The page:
Lauren Casey joined the WCCO-TV weather team in August 2011, and welcomes the forecasting challenge presented by Minnesota’s weather — 100 degree days in the summer to sub-zero temperatures in the winter.
Lauren credits author Seymour Simon for inspiring her passion for weather, as his children’s weather books helped birth a young weather enthusiast.
Lauren’s passion led her to Rutgers University in New Jersey, where she obtained a Bachelor of Science degree in meteorology. In addition to her studies, Lauren also interned at the National Weather Service in Mt. Holly and at WCAU-TV in Philadelphia under her mentor Glenn ‘Hurricane’ Schwartz.
Lauren began her broadcast career in Macon, Ga., where she honed her severe weather forecasting skills. As the morning meteorologist, she covered active weather from hail to derechos, and two tornado outbreaks.
She came to the Twin Cities from southwest Florida, where watching the tropics and tracking sea-breeze-generated thunderstorms kept her busy as the morning meteorologist at WINK-TV.
During her time in Florida, Lauren shared her passion for weather, not only through the TV airwaves, but in the classroom. She instructed a weather course for Florida Gulf Coast University’s Renaissance Program.
In 2010, Lauren was proud to be awarded the Certified Broadcast Meteorologist (CBM) designation by the American Meteorological Society.
In addition to weather, Lauren harbors a love of the outdoors. She has shared the back-country trails of Glacier National Park with grizzly bears, and she has trekked through parks of Zion, Grand Teton and the Grand Canyon.
Lauren is excited to be WCCO-TV’s weekend meteorologist and is enjoying weather-watching and trail-blazing in her new home state alongside her dog, Edgar.
Our Minnesota snow has been a no-show this season. That has many worried about the condition of their lawns and gardens come spring.
From when the first snowflakes fly, many look forward to their favorite winter events, but this mild and snowless season has organizers on edge.
There’s been plenty of ice rescues this winter, along with stories about ATVs and fish houses going through the ice. But, that’s not keeping some people off of those not-so-frozen lakes.
Icy conditions are possible late Sunday night and Monday morning across the Twin Cities, southern Minnesota and western Wisconsin.
Just as Bing Crosby so melodically mused, “I’m dreaming of a white Christmas,” many of us harbor hopes of that festive snowy scene to enjoy alongside family, fires, presents and eggnog, but just what are the chances of our dreams coming true?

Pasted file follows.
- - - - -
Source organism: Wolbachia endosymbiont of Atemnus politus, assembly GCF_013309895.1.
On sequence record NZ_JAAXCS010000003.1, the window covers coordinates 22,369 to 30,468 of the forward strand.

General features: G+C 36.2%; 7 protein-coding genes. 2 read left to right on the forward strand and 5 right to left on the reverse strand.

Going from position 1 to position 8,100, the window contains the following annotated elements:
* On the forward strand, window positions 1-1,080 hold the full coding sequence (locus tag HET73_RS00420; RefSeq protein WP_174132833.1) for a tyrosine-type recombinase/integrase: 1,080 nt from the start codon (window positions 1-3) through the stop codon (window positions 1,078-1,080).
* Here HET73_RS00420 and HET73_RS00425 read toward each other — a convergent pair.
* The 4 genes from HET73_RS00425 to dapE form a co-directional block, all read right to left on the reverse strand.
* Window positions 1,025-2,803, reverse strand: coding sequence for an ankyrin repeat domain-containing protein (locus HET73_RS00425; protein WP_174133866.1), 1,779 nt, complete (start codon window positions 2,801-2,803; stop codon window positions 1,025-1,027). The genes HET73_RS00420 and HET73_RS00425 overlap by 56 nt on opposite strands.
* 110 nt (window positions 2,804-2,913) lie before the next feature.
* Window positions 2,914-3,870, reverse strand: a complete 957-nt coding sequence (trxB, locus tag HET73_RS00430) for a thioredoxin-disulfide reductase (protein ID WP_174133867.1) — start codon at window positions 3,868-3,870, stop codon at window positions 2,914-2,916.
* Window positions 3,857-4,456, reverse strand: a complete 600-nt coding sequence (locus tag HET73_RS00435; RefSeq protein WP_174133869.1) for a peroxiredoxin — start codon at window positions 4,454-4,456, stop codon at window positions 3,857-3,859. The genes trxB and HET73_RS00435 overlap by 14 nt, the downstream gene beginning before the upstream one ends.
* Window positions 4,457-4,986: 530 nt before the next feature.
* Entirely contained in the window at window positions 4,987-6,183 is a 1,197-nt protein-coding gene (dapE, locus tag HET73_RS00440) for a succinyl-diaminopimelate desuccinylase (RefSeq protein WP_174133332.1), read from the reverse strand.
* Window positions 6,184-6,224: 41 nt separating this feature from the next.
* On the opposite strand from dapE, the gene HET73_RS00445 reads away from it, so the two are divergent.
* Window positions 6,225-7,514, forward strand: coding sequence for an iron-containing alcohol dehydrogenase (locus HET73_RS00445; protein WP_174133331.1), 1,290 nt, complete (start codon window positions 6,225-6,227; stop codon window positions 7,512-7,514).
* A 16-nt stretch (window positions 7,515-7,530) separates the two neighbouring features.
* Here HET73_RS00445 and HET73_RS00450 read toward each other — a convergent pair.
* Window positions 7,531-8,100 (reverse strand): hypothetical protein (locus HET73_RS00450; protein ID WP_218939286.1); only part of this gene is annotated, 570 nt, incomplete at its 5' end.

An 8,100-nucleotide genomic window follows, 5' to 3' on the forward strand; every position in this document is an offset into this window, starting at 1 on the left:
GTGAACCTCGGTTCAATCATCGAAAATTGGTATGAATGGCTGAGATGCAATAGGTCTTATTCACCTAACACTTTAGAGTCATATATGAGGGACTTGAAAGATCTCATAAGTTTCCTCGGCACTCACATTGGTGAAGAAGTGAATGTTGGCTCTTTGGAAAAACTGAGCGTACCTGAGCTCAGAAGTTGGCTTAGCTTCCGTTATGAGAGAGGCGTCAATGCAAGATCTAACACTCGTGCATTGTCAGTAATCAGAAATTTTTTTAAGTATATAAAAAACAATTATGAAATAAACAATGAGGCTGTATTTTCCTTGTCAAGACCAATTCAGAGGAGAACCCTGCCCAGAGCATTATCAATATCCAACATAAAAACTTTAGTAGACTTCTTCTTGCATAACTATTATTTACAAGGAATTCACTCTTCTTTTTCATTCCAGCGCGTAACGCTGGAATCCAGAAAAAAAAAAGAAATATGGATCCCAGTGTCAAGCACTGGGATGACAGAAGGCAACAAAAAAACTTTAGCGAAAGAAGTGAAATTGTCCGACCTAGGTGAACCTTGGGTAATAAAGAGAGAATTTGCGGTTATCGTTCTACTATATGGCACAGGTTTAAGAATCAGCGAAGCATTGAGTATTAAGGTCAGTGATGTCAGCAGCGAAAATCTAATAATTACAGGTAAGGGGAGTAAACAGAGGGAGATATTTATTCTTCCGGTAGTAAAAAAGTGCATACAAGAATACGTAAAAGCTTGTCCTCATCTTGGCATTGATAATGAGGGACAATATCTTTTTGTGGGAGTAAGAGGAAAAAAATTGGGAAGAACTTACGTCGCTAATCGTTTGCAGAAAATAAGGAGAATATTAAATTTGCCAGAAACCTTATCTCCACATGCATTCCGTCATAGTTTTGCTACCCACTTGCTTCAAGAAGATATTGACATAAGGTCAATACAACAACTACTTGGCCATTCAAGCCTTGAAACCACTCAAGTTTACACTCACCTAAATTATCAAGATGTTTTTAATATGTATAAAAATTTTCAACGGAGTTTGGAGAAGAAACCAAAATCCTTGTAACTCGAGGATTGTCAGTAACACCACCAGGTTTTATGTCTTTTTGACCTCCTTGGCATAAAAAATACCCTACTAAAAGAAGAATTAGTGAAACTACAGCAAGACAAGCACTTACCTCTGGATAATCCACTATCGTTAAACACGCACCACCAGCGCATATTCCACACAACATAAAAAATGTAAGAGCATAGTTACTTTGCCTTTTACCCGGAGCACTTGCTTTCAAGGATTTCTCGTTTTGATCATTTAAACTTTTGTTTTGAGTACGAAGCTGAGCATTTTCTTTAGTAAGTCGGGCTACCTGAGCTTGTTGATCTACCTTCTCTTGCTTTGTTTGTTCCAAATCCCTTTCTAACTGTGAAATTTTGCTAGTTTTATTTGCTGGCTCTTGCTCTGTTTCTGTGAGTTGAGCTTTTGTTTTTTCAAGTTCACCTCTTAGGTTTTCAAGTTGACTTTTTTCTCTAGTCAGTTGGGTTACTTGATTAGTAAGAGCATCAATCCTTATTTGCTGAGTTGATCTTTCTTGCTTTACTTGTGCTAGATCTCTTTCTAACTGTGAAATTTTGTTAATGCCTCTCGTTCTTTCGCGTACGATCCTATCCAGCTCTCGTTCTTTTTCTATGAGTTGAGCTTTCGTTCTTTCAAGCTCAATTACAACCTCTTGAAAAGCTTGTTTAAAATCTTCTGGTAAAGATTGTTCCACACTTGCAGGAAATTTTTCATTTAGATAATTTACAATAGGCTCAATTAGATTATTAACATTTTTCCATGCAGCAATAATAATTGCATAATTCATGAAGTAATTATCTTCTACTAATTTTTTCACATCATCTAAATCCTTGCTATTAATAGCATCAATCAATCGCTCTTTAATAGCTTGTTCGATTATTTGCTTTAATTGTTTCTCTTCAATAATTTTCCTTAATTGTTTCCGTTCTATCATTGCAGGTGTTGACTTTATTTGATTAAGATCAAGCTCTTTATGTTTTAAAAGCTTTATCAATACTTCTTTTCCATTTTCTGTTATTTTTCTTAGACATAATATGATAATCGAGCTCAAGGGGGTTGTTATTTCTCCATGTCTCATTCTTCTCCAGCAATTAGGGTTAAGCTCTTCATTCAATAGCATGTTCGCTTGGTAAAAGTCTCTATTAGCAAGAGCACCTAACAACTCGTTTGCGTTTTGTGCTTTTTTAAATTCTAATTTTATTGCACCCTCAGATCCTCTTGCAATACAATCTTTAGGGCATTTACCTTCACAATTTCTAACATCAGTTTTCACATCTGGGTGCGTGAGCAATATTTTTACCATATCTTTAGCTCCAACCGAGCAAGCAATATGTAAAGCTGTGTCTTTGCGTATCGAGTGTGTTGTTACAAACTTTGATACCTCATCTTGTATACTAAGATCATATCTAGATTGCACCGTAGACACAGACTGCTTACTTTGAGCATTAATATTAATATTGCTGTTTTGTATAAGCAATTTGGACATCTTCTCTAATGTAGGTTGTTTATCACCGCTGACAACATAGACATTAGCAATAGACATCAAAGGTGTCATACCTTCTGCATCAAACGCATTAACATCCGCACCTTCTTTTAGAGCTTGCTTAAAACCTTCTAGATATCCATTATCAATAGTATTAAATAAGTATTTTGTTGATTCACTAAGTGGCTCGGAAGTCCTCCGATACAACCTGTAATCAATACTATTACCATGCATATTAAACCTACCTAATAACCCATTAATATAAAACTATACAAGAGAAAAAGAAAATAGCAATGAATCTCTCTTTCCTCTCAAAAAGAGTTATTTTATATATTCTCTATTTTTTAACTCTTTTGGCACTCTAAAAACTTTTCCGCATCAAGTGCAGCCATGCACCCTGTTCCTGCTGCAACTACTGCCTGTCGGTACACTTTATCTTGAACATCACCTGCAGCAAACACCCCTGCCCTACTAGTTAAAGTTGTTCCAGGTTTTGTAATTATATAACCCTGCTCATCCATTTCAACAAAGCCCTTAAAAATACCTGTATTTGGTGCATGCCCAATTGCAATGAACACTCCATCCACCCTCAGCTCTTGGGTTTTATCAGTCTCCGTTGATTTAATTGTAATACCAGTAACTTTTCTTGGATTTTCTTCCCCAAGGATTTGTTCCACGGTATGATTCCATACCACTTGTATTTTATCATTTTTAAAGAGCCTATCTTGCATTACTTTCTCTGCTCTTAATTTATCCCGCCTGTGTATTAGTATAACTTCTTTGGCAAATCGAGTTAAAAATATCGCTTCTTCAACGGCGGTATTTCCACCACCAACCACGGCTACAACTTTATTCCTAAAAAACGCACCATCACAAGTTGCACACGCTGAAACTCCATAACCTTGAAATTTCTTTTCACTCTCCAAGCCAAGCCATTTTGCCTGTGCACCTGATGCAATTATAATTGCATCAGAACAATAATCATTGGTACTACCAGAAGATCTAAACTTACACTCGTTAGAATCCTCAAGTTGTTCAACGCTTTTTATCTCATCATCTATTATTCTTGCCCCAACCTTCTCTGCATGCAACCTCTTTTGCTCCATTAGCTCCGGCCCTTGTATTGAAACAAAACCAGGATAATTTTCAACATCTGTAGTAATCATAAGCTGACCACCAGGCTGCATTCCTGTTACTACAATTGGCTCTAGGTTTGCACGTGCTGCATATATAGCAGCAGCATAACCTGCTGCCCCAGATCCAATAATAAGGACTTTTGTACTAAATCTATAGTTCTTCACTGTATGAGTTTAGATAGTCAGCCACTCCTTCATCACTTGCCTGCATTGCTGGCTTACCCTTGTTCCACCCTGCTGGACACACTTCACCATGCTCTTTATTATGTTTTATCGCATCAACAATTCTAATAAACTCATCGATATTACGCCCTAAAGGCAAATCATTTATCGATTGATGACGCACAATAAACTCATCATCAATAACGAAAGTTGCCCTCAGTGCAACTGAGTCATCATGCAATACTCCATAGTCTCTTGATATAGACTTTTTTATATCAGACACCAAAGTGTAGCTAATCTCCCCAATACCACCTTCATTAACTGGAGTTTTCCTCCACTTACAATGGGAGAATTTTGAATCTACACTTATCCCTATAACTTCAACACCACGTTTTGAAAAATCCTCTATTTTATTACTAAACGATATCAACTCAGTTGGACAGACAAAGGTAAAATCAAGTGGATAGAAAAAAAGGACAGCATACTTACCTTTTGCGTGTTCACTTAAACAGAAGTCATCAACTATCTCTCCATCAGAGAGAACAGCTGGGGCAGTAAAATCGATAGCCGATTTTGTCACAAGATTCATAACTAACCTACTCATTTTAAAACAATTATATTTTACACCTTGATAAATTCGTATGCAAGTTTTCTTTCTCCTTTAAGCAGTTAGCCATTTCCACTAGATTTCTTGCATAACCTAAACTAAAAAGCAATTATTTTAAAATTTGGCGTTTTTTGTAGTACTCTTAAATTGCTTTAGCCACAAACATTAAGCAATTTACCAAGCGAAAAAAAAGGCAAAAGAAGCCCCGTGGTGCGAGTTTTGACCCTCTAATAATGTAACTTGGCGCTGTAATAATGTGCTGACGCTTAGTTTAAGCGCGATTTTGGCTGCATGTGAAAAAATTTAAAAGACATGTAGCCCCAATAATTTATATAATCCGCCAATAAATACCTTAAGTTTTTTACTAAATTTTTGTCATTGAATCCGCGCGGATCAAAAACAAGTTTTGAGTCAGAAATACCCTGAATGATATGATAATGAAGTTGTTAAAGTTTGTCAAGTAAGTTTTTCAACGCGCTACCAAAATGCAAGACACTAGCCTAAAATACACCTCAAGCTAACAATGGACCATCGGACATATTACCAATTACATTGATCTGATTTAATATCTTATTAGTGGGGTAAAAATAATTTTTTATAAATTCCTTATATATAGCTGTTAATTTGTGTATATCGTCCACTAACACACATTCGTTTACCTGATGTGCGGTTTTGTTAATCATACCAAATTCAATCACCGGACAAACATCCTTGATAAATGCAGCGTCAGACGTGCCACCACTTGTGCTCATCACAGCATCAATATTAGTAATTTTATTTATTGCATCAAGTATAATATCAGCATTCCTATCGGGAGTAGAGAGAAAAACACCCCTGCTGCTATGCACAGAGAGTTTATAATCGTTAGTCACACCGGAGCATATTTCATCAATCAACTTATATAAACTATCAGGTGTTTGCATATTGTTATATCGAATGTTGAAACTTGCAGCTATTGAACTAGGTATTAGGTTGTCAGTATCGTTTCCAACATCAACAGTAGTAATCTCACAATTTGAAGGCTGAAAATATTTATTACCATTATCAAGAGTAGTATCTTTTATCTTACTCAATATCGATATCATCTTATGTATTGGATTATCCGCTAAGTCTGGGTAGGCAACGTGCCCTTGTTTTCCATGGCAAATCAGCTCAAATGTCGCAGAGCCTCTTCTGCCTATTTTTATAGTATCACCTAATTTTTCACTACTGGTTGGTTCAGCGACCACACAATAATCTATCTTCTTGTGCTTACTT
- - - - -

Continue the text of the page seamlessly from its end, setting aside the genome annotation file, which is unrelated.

Our first blast of winter may have caused some problems on the roads. But it was certainly welcome by people who love to play in the snow.
The first hard freeze of the season will occur Tuesday night in the Metro thereby killing off the last of the seasonal vegetation, an event to induce exclamations of relief from allergy sufferers.
According to the latest U.S. Drought Monitor, much of southern Minnesota is currently experiencing severe drought conditions. Elsewhere across the state, abnormally dry to moderate drought conditions are presently in place including Hennepin County.
The National Weather Service has deemed this week Winter Hazard Awareness Week for Minnesota and Wisconsin, and with the first winter weather of the season in the forecast for some, it’s a good time to remind ourselves how to stay safe from the cold, ice and snow!
The first winter weather of the season to impact parts of the area Tuesday into Wednesday.
Boomer is a 9-year-old yellow lab and he lives in Princeton, about an hour north of the Twin Cities. The trouble is Boomer is blind and wandered away from home Monday night.
Monday marks the 20-year anniversary of the 1991 Halloween Blizzard that produced some of the heaviest snowfalls in history for many cities across Minnesota!
The University of Minnesota unveiled a giant wind turbine on Tuesday at its U-More Park facility in Rosemount.
On Friday, NASA in coordination with the National Oceanic and Atmospheric Administration (NOAA) will launch a new polar-orbiting environmental satellite.
It was a showery Sunday as many areas across the state picked up at least a trace of rainfall.